We all know that balance is important when riding a bike, or walking, or just about any physical activity for that matter. But did you know that balance is also an important element in decorating your home? Without even realizing it, we look for – and expect – balance in the world around us. If you’ve ever walked into a space and just felt that something was “off” it could be that the room was out of balance.
In interior design, there are three ways to achieve balance: symmetrical (formal) balance, asymmetrical (informal) balance, and radial balance. My personal favorite of these three is informal balance because it creates equilibrium while using different elements, which to me, creates a more interesting space. It also gives you greater flexibility when decorating, which is always a plus, so learning how to create informal balance is important when decorating a home.
Informal balance is created by things that feel alike but don’t look alike
What is Asymmetrical (Informal) Balance?
Symmetrical balance is easier to understand. It’s basically an imaginary center point where the objects on each side are the same (or mirror images of one another). With asymmetrical balance, the same center point exists, but the objects on either side have the same visual weight but are different in size, shape, texture, etc. In fact, these principles don’t just apply to objects, but color as well. A strong color on one side of the room needs to be visually balanced on the other so that the room as a whole feels balanced.
How to Create Asymmetrical (Informal) Balance
To create asymmetrical balance, you need to take into account the visual weight of various objects in order to decide whether they can balance one another. The visual weight of an object is affected by its color, texture, size, and shape. You can apply informal balance in your home in large spaces, such as through furniture arrangement, or in small vignettes, like on buffets, mantels and bookcases. Informal balance even applies to wall galleries!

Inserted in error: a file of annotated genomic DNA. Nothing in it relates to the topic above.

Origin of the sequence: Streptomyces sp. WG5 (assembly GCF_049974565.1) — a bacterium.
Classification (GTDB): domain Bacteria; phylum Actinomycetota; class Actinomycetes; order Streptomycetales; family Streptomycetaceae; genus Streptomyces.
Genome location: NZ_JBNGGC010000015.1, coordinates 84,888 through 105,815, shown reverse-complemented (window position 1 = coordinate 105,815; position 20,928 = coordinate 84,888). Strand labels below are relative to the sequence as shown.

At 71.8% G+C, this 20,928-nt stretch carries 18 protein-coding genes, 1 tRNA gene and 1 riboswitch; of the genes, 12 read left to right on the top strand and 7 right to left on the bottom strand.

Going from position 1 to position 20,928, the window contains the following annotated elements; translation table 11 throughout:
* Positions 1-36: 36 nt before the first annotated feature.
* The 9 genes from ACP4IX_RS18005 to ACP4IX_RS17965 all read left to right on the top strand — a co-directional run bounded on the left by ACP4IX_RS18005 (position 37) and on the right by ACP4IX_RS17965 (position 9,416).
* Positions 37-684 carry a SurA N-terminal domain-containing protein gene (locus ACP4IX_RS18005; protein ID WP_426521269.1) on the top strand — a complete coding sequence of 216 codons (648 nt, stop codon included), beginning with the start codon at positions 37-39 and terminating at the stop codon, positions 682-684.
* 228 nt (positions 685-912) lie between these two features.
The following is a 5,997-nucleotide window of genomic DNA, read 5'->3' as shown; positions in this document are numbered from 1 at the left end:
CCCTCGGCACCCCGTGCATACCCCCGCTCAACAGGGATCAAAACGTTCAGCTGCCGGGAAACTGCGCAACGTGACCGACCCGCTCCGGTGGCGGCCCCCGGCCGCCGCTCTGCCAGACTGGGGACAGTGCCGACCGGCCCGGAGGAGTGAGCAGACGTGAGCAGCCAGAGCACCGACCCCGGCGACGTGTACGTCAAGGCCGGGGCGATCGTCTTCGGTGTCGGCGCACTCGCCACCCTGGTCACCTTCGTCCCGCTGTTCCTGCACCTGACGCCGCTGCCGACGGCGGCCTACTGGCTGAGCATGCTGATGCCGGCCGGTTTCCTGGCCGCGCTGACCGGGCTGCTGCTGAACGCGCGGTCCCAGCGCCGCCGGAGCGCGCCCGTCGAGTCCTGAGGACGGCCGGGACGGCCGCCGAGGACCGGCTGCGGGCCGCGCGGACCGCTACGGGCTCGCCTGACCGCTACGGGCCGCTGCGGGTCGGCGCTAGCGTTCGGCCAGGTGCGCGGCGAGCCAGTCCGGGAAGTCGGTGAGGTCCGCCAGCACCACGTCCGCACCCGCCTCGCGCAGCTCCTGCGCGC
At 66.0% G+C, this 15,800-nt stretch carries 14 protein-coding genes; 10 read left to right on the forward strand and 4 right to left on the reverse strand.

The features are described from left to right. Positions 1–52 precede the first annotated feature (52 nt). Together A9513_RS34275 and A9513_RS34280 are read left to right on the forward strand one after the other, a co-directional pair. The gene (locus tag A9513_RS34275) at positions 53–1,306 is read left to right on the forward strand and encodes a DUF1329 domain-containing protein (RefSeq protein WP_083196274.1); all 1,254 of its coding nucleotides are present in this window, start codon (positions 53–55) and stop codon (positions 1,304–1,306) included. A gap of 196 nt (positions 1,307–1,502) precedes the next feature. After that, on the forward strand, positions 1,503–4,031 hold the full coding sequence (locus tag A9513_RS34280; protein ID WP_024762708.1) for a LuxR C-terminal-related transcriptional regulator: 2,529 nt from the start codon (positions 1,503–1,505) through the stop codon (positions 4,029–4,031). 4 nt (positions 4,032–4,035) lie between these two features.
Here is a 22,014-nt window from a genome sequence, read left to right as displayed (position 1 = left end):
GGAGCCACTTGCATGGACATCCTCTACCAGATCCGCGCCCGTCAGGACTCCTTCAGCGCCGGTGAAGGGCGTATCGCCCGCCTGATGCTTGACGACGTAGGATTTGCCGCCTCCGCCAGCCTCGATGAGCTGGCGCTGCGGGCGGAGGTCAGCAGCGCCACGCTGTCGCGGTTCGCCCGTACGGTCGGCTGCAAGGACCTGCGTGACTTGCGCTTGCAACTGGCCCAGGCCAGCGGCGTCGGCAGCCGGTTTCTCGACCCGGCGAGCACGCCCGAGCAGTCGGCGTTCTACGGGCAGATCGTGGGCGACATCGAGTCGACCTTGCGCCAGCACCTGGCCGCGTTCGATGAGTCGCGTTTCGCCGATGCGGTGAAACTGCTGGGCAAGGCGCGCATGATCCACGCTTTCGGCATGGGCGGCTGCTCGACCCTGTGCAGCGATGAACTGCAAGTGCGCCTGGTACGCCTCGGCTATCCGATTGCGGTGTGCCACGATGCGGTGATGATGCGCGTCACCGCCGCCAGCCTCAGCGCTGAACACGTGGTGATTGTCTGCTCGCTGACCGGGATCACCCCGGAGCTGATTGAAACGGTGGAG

Here, informal balance is achieved in the room through the placement of two chairs opposite one large sofa.
In the photo below, the greenery on the mantel carries more visual weight than the two candlesticks on the opposite side, but if you take the fiddle leaf fig tree in the corner into account, the room feels balanced.
Here, the sides of this bookcase are not identical, but the weight, color and texture feels balanced.
Even this wall gallery feels balanced despite the fact that no two images elements are alike. The grouping of elements have an equal visual weight distribution from one side to the other.
Why Use Asymmetrical (Informal) Balance?
Why is it important to learn how to create informal balance? Well sometimes, it might be that you want to create this look, but other times, it might be a look you use based on necessity. For example, what if you only have one table lamp and want to use it on the side of the sofa but the other side feels empty? Try balancing it with something that has an equal visual weight, as done below with an orchid arrangement.
Even if you only have one item – not a pair – you can still find a way to use it so long as you can find another object whose visual weight can balance it.
Here are some other photos of asymmetrical balance. Can you spot the differences?
There are certain rooms in my home that I prefer symmetrical balance, like my current bathroom remodel, but other times, I find asymmetrical balance to be more interesting.
Remember, informal balance isn’t a formula, it’s a feeling.